Ian Fitz’ Thrill of the Fight is a virtual reality, room-scale boxing game that’s currently in Early Access on the Steam store for $9.99. It’s one of the only few fighting games available for virtual reality headsets, which is kind of odd given the potential, but that’s how the dice fall.
The Thrill of the Fight is currently in Early Access on Steam. It’s been in Early Access since 2016, and has received some moderate updates over the last two years, including some Halloween-themed content that lets you fight off a zombie that tries to eat you, and a ghost that spends the entire fight sucker-punching you while fading in and out of being corporeal.
The meat of the game so far is in the training modes, allowing you to test your reflexes with the speed bag, test your power on the heavy bag, and test your accuracy on the punching dummy. Unlike a lot of other fighting games out there, each of the training modes actually do help a ton in being able to help you hone your skills, learn what style of punches do the most damage and perfect your technique.
Once you get done with the basic training, it’s time to step into the ring against a sparring partner, and here is where you learn the ropes of what does damage and what doesn’t, as well as how broken the fighting mechanics still are.
So, first of all you’ll probably want the TPCast wireless adapter for your headset if you plan on playing The Thrill of the Fight. Otherwise you’ll find yourself tangled up in the cords quite frequently since you’ll need to frequently move about a 2×2 meter room-scale play area. Why? Because your opponents don’t stay still, and you’ll have to tactically move around the area to avoid getting hit, to dodge, evade, attack, and counterattack.
The blocking works about pitch perfect, as you need to actually hold up your hands in real life to block incoming punches. The hit detection and blocking precision is about 1:1, which really adds some nice depth to the defensive mechanics in the game.
This is one of the highlights of The Thrill of the Fight because your opponents are only as hard as your inability to move about the room. So long as you duck, dodge, and block their attacks, you’ll be able to hang with even the toughest AI opponents. As you can see in the video below, Markiplier managed to knock the guys out by dodging a couple of their attacks and swinging for the fences.
But herein lies one of the game’s biggest drawbacks: actual boxing technique is basically self-inflicted punishment.
If you’re used to actually boxing or frequently partake in mixed martial arts training, typically you’re using to sticking and moving with the jab. Getting in hooks to the body when there’s an opening, and throwing uppercuts once the chin is exposed. That’s typically how it works in real life – leading with the jab, and everything else comes secondary.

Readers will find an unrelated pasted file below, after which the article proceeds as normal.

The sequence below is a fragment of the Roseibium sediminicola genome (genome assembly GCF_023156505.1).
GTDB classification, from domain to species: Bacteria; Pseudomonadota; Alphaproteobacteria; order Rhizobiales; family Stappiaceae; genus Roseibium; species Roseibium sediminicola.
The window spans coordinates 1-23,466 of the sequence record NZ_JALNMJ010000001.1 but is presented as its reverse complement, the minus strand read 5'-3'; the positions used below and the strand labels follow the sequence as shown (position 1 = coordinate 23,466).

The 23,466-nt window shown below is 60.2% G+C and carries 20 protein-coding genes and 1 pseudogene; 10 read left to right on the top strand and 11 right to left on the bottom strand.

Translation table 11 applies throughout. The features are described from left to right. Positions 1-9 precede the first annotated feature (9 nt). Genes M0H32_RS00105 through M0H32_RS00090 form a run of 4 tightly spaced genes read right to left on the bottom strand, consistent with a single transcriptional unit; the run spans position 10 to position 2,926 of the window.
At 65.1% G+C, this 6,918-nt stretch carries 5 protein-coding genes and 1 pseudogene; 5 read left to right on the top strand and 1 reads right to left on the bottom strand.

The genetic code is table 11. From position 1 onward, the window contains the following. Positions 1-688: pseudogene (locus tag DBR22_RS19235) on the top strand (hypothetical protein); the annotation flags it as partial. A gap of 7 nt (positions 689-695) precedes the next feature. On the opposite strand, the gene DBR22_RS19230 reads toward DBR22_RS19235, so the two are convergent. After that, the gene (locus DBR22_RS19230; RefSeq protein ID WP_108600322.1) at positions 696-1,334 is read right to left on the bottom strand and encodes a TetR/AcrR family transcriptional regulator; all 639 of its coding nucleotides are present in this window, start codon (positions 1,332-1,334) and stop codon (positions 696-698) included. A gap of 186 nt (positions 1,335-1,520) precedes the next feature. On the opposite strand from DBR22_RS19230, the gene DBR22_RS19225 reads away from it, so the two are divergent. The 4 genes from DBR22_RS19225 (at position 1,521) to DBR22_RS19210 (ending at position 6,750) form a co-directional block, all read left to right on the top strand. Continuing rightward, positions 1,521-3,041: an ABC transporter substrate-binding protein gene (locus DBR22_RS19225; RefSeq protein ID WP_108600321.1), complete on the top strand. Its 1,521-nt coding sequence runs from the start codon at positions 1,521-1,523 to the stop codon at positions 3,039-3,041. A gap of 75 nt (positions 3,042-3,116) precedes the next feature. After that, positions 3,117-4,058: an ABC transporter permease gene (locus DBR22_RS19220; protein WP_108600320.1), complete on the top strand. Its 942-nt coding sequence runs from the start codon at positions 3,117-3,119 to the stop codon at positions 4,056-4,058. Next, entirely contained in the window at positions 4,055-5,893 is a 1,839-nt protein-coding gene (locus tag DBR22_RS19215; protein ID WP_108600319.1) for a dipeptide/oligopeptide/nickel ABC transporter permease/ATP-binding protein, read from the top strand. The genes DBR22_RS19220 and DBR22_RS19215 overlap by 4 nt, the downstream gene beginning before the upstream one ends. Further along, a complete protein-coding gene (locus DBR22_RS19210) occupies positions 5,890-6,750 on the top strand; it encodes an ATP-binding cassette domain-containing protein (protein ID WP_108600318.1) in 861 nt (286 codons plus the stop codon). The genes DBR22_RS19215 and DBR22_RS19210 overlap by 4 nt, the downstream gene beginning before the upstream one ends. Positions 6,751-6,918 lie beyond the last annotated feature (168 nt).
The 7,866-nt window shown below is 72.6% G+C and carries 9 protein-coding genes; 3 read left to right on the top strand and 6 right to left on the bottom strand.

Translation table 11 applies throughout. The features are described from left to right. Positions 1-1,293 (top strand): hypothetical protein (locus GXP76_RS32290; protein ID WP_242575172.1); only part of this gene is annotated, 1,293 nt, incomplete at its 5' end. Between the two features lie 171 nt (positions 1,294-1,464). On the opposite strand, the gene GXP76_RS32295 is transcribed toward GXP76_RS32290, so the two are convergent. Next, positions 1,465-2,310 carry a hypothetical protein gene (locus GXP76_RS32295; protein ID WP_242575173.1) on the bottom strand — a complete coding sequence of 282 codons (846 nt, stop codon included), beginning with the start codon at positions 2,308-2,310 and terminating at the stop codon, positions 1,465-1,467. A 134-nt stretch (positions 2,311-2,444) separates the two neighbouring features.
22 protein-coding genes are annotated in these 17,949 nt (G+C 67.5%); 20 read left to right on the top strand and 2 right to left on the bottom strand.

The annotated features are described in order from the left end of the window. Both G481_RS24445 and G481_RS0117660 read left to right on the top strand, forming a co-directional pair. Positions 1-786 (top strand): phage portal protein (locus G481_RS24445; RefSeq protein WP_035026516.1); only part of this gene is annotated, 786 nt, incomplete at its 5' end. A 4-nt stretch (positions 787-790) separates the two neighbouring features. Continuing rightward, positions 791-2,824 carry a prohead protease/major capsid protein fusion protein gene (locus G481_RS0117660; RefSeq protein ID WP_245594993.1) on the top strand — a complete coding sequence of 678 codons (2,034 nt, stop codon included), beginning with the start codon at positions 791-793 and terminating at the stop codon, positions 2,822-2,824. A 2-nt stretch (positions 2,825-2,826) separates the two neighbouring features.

Well that’s not how it works in The Thrill of the Fight.
The game’s damage system is based around the velocity of a punch, which is calculated around the acceleration plus the direction in which the wands are being aimed.
While this sounds like an accurate measure for gauging the power of a punch, it’s actually not a very effective way for fighting realistically. What ends up happening is that your most effective punches in The Thrill of the Fight will be the ones you wildly lob in an arc as fast as you can.
Overhand punches, wild uppercuts, and rounding-hook shots that would make Hollywood producers blush are the kind of strikes that do the most damage, just as it’s depicted in the video above with Markiplier.
While this might seem like fun, what this ends up doing is tiring you out rather quickly, messing up your form, and forcing you to fight as if you’re a child running around and throwing a tantrum by flailing your arms about.
Tantrum punches might be funny to kids, but that style makes it impossible to fight for an elongated period of time, or in an effective manner.
Basically you can knock out most opponents in a minute or two throwing these wild, overarching punches because according to the game’s scale of how it rates power, those punches are calculated as being the most effective and damaging.
This isn’t to say that normal jabs, hooks, crosses, overhands, and uppercuts aren’t effective – you can still win matches using real-life boxing techniques, but don’t expect any dramatic knockouts and don’t expect your hits to do much damage. For the most part, if you use real-life boxing techniques expect to go the distance and you might eke out a win based on points.
On the upside, whether you’re you like throwing wild punches or being technical with your strikes, The Thrill of the Fight will always give you a hardcore, upperbody workout. The first time I played I put in maybe half an hour to an hour’s worth of time, and later that night my entire back, shoulders, biceps, forearms, traps, and pectorals were arching for days. This game is no joke, and it will exhaust you very, very quickly.
As an Early Access title you likely won’t get much mileage out of The Thrill of the Fight unless you simply want to play a game for the express purpose of getting a workout. As mentioned at the top of the article, there’s only a few main fights in the game right now, and updates are coming in rather slowly. The last major update switched over to the latest version of the Unity game engine to improve both performance and visual scaling.
Otherwise, beyond the main fights there are the gimmick matches from the Halloween update, and the training modes.
A game like this could really shine with an online competitive mode, but that might be outside the scope and the budget for the indie team working on The Thrill of the Fight. If you already have a VR headset and you’re looking for a game that really puts you through your paces, I would say that this is possibly worth a try. So yeah…